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Tattoos - Pop-Culture or Ethnically Significant

Guest Author - April Alisa Marquette

So you've been thinking about getting a tattoo, or your child approached you because they want one and you told them you'd look into it. Well, let's look at the tattoo from an ethnic perspective. You already know that a tattoo inserts permanent ink or pigments into the skin. You know this is often done for decorative reasons, but did you know that tattoos did not start with pop culture? This type of body modification dates back centuries.

Arabic tribal peoples and others in the Philippines, Taiwan, Africa, South America, Japan, and Cambodia have long done so for cultural, religious and mystical reasons. These and other cultures have varied tattooing traditions. Some insert dye into the skin by hand-pricking it, while others have used animal bones, or hand-held needles or tools made of stone, steel, or bamboo to carve the face and body.

By etching designs into the skin and adding ink, tattoos were created, and used for identification purposes. Tattooing has also been used to make a statement without saying a word. Just look at how the Atayal tribe in Taiwan made use of facial tattoos. Theirs called Badasun express different things... such as the male wearer might be a protector. Others in the Philippines have used tattoos to readily state the wearer's rank, bravery, or achievements.

Tribes and ethnic peoples the world over have long believed that tattoos have spiritual as well as magical properties that protect or bring luck, and in some areas dots tattooed on one's spine were believed to have healing powers. It has also been documented that mummies discovered from ancient Egyptian times have borne tattoos that once served as a rite of passage. And this re-surging art form has long been used sexually, to lure or indicate fertility.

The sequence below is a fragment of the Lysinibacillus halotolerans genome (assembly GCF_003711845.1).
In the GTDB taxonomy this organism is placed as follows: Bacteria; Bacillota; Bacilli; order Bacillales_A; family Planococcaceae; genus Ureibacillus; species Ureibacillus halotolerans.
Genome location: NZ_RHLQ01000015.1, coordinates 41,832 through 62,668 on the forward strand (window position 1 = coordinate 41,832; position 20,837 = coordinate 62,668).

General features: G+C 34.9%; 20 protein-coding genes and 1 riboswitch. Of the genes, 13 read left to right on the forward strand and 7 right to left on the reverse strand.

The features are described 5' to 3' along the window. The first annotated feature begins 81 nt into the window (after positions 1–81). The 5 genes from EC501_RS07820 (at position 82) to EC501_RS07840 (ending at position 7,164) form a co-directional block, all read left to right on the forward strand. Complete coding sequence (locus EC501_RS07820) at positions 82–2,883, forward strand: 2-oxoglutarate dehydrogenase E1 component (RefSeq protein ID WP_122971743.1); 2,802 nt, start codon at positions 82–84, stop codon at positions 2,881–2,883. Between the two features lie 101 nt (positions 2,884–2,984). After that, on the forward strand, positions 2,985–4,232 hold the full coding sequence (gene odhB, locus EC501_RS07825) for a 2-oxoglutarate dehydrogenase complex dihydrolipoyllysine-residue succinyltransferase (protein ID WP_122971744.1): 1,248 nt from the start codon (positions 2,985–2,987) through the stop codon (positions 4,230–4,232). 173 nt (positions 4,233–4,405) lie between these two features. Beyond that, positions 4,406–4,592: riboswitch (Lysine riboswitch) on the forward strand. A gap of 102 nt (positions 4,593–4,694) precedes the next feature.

Yet were you aware that many people throughout the ages were tattooed against their will? Tattoos were used as an identification system during the Holocaust and during the era of slavery. Other people, like seamen received body modification so that if their ship went down, they could be identified. Today, pathologists also use tattoos for body recognition.

Nowadays people choose tattooing for a collage of previously unmentioned reasons, some of which happen to be cosmetic. Permanent makeup which includes eyeliner and lipstick -- among other things -- is available. Recently tattoos have also been used, cosmetically, to change or modify the color of the skin. They have sentimental and memorial uses as well. They aid people to ever be mindful of loved ones, and although tattoos are worn to tout different devotions, or to pledge undying love, they were once used to signify that one was an outcast or a slave.

In the current age, as in the past, do not forget that tattoos are yet used to represent one's identification with subcultural groups -- which can include gangs and organized crime. Thus, there has always been a stereotypical association with tattooing. In Christianity it has long been considered heathen, and Judaism prohibits modification that doesn't medically serve. In Sunni Islam it is frowned upon, but henna -- temporary tattoos are permissible in some Muslim nations.

Tattoos are so popular with non-religious sects that many artists have fine arts as well as technical training. The pigments used have also advanced, as has the equipment; all of which has elevated the quality of the tattoos produced. There are even copyrighted designs, these and others can be seen on flash sheets showcased in tattoo parlors everywhere, enabling a candidate to get an idea of the image they might like.

Therefore...armed with the knowledge that tattoos are ethnically significant as well as part of pop-culture, you can make the decision as to whether or not this art form is for you, or yours. Whatever you decide, be safe!

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Content copyright © 2014 by April Alisa Marquette. All rights reserved.
This content was written by April Alisa Marquette. If you wish to use this content in any manner, you need written permission. Contact Juliette Samuel for details.

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